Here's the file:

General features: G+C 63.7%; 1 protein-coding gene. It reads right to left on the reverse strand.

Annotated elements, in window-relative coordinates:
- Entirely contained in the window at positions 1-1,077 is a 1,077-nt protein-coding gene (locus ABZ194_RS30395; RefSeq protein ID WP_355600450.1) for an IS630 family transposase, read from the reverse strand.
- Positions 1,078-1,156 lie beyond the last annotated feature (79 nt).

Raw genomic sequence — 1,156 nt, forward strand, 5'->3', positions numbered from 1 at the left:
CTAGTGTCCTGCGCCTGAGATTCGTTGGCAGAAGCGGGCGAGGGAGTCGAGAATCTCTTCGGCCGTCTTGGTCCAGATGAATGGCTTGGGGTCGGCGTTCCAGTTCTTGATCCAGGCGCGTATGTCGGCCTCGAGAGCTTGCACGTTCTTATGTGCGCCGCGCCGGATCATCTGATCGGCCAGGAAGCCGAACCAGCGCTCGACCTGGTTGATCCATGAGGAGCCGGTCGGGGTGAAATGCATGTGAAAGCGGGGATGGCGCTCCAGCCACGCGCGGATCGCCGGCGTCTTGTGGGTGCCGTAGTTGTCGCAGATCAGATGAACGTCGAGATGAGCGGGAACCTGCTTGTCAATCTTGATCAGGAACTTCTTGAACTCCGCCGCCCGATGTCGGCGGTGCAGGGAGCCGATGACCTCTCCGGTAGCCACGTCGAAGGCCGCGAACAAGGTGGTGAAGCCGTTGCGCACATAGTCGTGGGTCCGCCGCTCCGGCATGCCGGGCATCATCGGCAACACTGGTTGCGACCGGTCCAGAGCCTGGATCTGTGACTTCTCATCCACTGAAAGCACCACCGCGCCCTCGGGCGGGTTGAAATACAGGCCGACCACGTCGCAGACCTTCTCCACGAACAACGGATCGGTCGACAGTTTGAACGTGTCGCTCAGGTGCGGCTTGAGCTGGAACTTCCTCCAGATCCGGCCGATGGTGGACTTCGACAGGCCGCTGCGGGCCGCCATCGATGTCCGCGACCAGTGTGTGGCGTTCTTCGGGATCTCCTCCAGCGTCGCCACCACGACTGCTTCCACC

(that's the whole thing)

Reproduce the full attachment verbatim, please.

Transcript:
General features: G+C 63.7%; 1 protein-coding gene. It reads right to left on the reverse strand.

Annotated elements, in window-relative coordinates:
- Entirely contained in the window at positions 1-1,077 is a 1,077-nt protein-coding gene (locus ABZ194_RS30395; RefSeq protein ID WP_355600450.1) for an IS630 family transposase, read from the reverse strand.
- Positions 1,078-1,156 lie beyond the last annotated feature (79 nt).

Raw genomic sequence — 1,156 nt, forward strand, 5'->3', positions numbered from 1 at the left:
CTAGTGTCCTGCGCCTGAGATTCGTTGGCAGAAGCGGGCGAGGGAGTCGAGAATCTCTTCGGCCGTCTTGGTCCAGATGAATGGCTTGGGGTCGGCGTTCCAGTTCTTGATCCAGGCGCGTATGTCGGCCTCGAGAGCTTGCACGTTCTTATGTGCGCCGCGCCGGATCATCTGATCGGCCAGGAAGCCGAACCAGCGCTCGACCTGGTTGATCCATGAGGAGCCGGTCGGGGTGAAATGCATGTGAAAGCGGGGATGGCGCTCCAGCCACGCGCGGATCGCCGGCGTCTTGTGGGTGCCGTAGTTGTCGCAGATCAGATGAACGTCGAGATGAGCGGGAACCTGCTTGTCAATCTTGATCAGGAACTTCTTGAACTCCGCCGCCCGATGTCGGCGGTGCAGGGAGCCGATGACCTCTCCGGTAGCCACGTCGAAGGCCGCGAACAAGGTGGTGAAGCCGTTGCGCACATAGTCGTGGGTCCGCCGCTCCGGCATGCCGGGCATCATCGGCAACACTGGTTGCGACCGGTCCAGAGCCTGGATCTGTGACTTCTCATCCACTGAAAGCACCACCGCGCCCTCGGGCGGGTTGAAATACAGGCCGACCACGTCGCAGACCTTCTCCACGAACAACGGATCGGTCGACAGTTTGAACGTGTCGCTCAGGTGCGGCTTGAGCTGGAACTTCCTCCAGATCCGGCCGATGGTGGACTTCGACAGGCCGCTGCGGGCCGCCATCGATGTCCGCGACCAGTGTGTGGCGTTCTTCGGGATCTCCTCCAGCGTCGCCACCACGACTGCTTCCACC